By Roy Kasten
By Kris Wernowsky
By Chaz Kangas
By Joseph Hess
By Julie Seabaugh
By Mike Appelstein
By Rachel Brodsky
By Kelsey McClure
It's been a long, strange trip for Bob Weir, the guitarist and San Francisco native who co-founded the Grateful Dead with Jerry Garcia. Weir is obviously happiest when he's busy playing music, whether it's with ex-Dead bandmates in some permutation (The Other Ones, the Dead) or with Ratdog, the outfit he formed more than a decade ago. Calling from LA before a Ratdog show with co-tourmates String Cheese Incident, Weir was happy to reminisce with B-Sides about the past and touch on future plans.
B-Sides: This show you're playing is at the Fox Theatre, a place you're familiar with. Have any favorite memories of St. Louis offhand?
Bob Weir:You know, a million of them, actually. Too many to go into. Playing there with Johnnie Johnson and his friends had to be right up there.
When did that happen?
Three times, actually. Well, you know, Johnnie was in the band for awhile and then we got another piano player, 'cause he lived in St. Louis and it was too far for him to commute. Actually, the guy we've got was sort of hand-picked by Johnnie. But then whenever we'd come through St. Louis, he'd come and sit in with us. And a time or two he brought some friends. And it was sublime.
What do you like about touring with String Cheese Incident?
It just seemed a good fit. All I can tell you is, we sort of complement each other. We don't do what they do, and they don't do what we do.
Any plans to jam together?
I would expect. We didn't do that yesterday, because frankly we were too beat after the show. We had the opening slot yesterday, tonight we close, tomorrow we open again.
Do you have anything special or different planned for this tour?
We've got new material we're going to be trotting out. A lot of it's not yet learned by the band, but we've got a soundcheck to do that.
What's the makeup of your audiences?
You know, they go from about sixteen to sixty. It's a little like a country audience, only a little more colorful. There are a lot of folks out there of different ages, different demographics you'd call it. It's an interesting audience you get.
Why do you think you guys attract that diversity?
It's a certain kind of people. They're sort of kindred spirits. They're born that way; they require a little adventure in life. And they require a little adventure in their music. And we can provide that for them, and we're the same kind of folks. [Laughs] We speak the same language. Annie Zaleski
7:30 p.m. Saturday, July 8. Fox Theatre, 527 North Grand Boulevard. $31 to $41. 314-534-1678.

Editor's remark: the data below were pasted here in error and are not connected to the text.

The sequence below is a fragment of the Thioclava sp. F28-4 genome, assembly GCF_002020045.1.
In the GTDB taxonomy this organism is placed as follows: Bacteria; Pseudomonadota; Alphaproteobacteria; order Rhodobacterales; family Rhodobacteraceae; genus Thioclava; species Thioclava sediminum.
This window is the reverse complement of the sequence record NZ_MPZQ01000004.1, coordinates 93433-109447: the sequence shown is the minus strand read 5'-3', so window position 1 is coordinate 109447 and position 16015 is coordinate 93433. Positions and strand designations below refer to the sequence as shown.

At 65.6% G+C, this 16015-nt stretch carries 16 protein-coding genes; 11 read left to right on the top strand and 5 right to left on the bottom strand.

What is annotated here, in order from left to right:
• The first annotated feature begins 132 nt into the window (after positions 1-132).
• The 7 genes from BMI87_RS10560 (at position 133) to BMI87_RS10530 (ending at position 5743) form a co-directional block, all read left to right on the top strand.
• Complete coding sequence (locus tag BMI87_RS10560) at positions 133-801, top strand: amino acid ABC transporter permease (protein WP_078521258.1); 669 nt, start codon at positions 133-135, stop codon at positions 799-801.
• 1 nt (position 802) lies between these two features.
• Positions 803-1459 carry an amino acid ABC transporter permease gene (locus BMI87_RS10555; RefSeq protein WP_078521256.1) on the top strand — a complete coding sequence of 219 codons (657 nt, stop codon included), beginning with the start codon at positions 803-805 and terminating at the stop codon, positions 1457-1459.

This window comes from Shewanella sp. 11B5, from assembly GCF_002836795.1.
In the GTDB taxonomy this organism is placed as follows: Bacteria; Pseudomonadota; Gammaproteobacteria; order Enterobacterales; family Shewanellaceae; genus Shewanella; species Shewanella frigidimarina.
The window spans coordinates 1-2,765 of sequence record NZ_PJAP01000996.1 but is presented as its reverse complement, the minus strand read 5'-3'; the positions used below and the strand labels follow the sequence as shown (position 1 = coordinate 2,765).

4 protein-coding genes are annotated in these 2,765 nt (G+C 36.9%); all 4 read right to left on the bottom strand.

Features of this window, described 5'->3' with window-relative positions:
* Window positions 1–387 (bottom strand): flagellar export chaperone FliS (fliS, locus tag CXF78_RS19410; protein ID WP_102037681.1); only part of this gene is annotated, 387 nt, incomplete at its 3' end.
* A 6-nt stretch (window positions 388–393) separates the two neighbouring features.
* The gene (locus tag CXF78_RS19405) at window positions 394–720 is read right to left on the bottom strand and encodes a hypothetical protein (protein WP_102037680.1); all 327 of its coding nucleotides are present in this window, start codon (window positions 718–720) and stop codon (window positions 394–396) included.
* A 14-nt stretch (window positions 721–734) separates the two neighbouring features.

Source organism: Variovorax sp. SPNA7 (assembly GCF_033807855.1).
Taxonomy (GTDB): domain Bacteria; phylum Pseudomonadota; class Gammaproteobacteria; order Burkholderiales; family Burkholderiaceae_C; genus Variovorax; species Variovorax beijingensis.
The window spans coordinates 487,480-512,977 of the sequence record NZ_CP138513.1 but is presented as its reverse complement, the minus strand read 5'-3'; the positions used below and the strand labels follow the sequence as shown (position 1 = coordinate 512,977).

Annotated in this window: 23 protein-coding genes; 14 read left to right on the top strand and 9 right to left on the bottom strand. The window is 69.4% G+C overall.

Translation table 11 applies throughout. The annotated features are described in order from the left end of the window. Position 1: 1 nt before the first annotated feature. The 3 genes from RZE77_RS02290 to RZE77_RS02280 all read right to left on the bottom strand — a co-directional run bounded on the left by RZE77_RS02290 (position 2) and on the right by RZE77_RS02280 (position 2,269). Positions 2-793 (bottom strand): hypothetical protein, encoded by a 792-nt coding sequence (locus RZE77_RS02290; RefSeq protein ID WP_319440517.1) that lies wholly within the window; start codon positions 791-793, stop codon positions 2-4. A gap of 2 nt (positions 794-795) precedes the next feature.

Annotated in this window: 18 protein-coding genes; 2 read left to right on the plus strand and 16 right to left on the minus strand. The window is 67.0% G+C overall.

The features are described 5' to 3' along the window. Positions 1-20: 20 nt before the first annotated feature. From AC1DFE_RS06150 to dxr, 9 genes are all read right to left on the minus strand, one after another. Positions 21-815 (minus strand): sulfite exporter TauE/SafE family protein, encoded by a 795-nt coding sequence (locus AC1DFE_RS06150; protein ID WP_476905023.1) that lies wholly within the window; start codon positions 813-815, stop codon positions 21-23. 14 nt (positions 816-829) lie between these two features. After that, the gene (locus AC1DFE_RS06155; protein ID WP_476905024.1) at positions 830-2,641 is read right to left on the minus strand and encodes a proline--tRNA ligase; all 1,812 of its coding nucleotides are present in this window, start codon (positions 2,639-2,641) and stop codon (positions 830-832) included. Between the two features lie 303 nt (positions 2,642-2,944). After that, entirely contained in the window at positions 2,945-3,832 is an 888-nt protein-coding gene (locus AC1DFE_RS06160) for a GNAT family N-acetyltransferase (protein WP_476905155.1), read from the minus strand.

As the Crow Flies
A week before launching his band's double-bill tour with Goo Goo Dolls, Counting Crows guitarist David Immerglück took enough time out from his Master Cleanse all-lemonade diet to talk strings, speculation and jetstreams with B-Sides.
B-Sides: How did you transition from guitar to mandolin, and how do you handle the effects of feeling like a giant when you're playing it?
David Immerglück: [Laughs] That's great. I never really thought about the size thing or how ridiculous it is until other people point it out. And I can't quite pinpoint when I started playing mandolin. It was on tour with Camper Van Beethoven in the late '80s, and I had sort of nicked one from a friend of mine and brought it on the road for amusement. I don't know why, but we'd do these acoustic sets in the middle of the Camper Van Beethoven set, and for a laugh I started using it and ended up falling in love with it. I play the pedal steel and bass as well, and they're all in different tunings and after awhile you stop thinking instrument-centric and just start thinking about music. So I never really remember, "Oh, I'm playing mandolin now," or "Oh, I'm playing pedal steel now." I just think that I'm playing music. It's a weird thing. It's hard to describe. It seems the more instruments you play, the less you think about the instruments themselves.
What's the set list going to look like for this tour?
Our set list changes from night to night. A lot of people have been asking me that question, and we'll just be grabbing from our songbook every night.
I love these people who grumble; it's hilarious. Maybe they should take over our career or something. Someone was telling me about someone who was on a Dylan session, I can't remember who it was. Dylan was cutting a vocal and the guy was very enthusiastic, and Dylan came into the control room and he started going, "Oh, I think it's great, but if you do this, if you change the melody on this one line....." There's silence in the room; everyone's like, "You don't ever say anything like that to Bob Dylan when he's in the recording studio." And Dylan looks at the guy and he goes, "Yeah, maybe if I listened to you, I'd have a career." So that's a mean, mean response to the grumblers. But you got me early in the morning before my caffeine, so.....